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Man arrested after Google detects child abuse images in email, tips off police
It’s not clear how deep the Silicon Valley giant scans user content for law enforcement purposes.
Hundreds of millions of people use Gmail, but how many know that Google scans the emails for criminal content?
John Henry Skillern, a 41-year-old Houston man, found that out the hard way. He was arrested after Google detected child abuse images in his emails and then tipped off the police, KHOU reported. Skillern is a registered sex offender with assault charges dating back 20 years.
Skillern has been charged with possession and promotion of child pornography, after a police search of his home found more criminal images, videos, emails, and text messages.
The “hashing” technology used to catch Skillern tags known child sexual abuse images and sets off an alarm when they are detected in Google’s ecosystem.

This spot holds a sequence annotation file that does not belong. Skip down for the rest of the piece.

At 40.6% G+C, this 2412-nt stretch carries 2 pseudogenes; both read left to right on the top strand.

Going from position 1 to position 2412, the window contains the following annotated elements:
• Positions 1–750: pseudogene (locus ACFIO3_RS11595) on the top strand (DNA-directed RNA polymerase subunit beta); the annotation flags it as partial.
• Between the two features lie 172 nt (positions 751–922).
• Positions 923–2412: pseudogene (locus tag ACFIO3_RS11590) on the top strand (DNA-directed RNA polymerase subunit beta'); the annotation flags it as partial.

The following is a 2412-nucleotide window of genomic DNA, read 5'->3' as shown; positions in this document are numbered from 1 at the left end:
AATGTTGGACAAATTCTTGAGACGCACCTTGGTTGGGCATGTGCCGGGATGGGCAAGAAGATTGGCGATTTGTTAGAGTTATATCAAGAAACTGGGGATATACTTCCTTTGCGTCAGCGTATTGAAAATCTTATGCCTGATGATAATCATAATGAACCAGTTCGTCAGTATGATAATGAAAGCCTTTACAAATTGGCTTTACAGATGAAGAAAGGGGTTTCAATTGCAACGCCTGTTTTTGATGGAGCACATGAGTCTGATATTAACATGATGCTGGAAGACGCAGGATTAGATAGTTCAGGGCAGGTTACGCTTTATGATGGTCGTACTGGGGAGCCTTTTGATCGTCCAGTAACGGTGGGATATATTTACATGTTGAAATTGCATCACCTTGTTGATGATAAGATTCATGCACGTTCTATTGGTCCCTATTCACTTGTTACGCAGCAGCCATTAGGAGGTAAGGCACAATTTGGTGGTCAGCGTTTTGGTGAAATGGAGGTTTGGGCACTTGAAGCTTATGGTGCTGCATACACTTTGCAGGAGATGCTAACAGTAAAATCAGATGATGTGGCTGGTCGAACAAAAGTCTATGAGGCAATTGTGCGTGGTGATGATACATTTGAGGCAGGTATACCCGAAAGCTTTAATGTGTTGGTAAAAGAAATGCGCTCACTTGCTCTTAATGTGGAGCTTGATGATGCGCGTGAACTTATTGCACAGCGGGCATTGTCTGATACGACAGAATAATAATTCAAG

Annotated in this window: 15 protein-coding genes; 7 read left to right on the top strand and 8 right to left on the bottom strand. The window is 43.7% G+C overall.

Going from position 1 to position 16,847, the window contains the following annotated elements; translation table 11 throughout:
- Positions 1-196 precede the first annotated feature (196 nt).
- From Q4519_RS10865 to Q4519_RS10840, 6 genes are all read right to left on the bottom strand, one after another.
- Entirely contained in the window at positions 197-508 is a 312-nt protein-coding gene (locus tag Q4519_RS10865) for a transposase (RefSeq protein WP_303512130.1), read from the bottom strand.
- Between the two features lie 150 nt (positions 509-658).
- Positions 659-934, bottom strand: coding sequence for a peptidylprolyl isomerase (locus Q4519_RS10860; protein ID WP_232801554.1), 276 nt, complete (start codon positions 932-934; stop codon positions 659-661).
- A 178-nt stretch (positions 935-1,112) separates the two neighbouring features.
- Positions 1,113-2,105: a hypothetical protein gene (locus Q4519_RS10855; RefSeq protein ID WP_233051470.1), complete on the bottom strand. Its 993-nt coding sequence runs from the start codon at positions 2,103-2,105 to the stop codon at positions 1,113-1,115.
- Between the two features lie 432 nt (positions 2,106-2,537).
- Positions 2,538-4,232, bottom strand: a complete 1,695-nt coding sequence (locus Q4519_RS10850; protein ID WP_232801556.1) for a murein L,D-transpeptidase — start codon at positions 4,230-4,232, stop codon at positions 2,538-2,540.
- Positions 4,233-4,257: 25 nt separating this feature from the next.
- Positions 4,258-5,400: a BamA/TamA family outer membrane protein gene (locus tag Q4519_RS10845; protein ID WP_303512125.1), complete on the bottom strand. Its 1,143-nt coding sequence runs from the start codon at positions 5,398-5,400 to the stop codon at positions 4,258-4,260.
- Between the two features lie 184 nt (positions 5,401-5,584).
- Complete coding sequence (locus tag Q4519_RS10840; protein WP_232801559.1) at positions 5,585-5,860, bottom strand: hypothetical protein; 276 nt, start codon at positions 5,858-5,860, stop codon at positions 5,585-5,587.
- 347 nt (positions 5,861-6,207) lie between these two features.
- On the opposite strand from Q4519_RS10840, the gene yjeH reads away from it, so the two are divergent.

“We’re in the business of making information widely available, but there’s certain ‘information’ that should never be created or found,” a 2013 Google blog post explained. “We can do a lot to ensure it’s not available online—and that when people try to share this disgusting content they are caught and prosecuted.”
Google, which has long been in the crosshairs of privacy advocates, declined to give comment to any media outlet about this case.
Google, of course, scans everything its users do in order to target advertising. However, it’s not clear how deep the Silicon Valley giant scans user content for law enforcement purposes, or if the scanning extends beyond Gmail to other products like Google Drive.
Patrick Howell O'Neill is a notable cybersecurity reporter whose work has focused on the dark net, national security, and law enforcement. A former senior writer at the Daily Dot, O'Neill joined CyberScoop in October 2016. I am a cybersecurity journalist at CyberScoop. I cover the security industry, national security and law enforcement.